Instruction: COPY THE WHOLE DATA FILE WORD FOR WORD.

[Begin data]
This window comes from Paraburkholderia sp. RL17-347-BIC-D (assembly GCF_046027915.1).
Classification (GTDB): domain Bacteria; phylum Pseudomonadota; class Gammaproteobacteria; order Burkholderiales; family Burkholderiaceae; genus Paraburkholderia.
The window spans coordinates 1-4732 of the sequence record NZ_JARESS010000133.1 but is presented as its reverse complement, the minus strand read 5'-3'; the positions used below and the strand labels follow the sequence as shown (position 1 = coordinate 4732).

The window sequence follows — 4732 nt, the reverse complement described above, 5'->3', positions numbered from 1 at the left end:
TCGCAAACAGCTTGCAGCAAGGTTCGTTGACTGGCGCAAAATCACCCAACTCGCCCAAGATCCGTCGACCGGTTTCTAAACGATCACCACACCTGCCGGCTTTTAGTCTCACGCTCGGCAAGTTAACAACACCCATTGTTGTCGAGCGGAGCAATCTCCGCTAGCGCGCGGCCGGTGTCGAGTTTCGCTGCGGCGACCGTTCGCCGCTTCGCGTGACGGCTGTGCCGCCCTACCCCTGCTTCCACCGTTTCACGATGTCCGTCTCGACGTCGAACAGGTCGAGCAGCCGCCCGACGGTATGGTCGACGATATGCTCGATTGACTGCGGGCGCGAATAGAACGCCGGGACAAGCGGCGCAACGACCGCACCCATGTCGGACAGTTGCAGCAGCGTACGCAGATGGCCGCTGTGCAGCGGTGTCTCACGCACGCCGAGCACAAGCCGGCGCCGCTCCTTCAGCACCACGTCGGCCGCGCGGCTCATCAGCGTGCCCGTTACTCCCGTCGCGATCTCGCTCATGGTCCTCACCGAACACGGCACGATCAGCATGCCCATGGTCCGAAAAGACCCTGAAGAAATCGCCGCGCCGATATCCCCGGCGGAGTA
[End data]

This window comes from Paraburkholderia sp. RL17-347-BIC-D (assembly GCF_046027915.1).
Classification (GTDB): domain Bacteria; phylum Pseudomonadota; class Gammaproteobacteria; order Burkholderiales; family Burkholderiaceae; genus Paraburkholderia.
The window spans coordinates 1-4732 of the sequence record NZ_JARESS010000133.1 but is presented as its reverse complement, the minus strand read 5'-3'; the positions used below and the strand labels follow the sequence as shown (position 1 = coordinate 4732).

The window sequence follows — 4732 nt, the reverse complement described above, 5'->3', positions numbered from 1 at the left end:
TCGCAAACAGCTTGCAGCAAGGTTCGTTGACTGGCGCAAAATCACCCAACTCGCCCAAGATCCGTCGACCGGTTTCTAAACGATCACCACACCTGCCGGCTTTTAGTCTCACGCTCGGCAAGTTAACAACACCCATTGTTGTCGAGCGGAGCAATCTCCGCTAGCGCGCGGCCGGTGTCGAGTTTCGCTGCGGCGACCGTTCGCCGCTTCGCGTGACGGCTGTGCCGCCCTACCCCTGCTTCCACCGTTTCACGATGTCCGTCTCGACGTCGAACAGGTCGAGCAGCCGCCCGACGGTATGGTCGACGATATGCTCGATTGACTGCGGGCGCGAATAGAACGCCGGGACAAGCGGCGCAACGACCGCACCCATGTCGGACAGTTGCAGCAGCGTACGCAGATGGCCGCTGTGCAGCGGTGTCTCACGCACGCCGAGCACAAGCCGGCGCCGCTCCTTCAGCACCACGTCGGCCGCGCGGCTCATCAGCGTGCCCGTTACTCCCGTCGCGATCTCGCTCATGGTCCTCACCGAACACGGCACGATCAGCATGCCCATGGTCCGAAAAGACCCTGAAGAAATCGCCGCGCCGATATCCCCGGCGGAGTA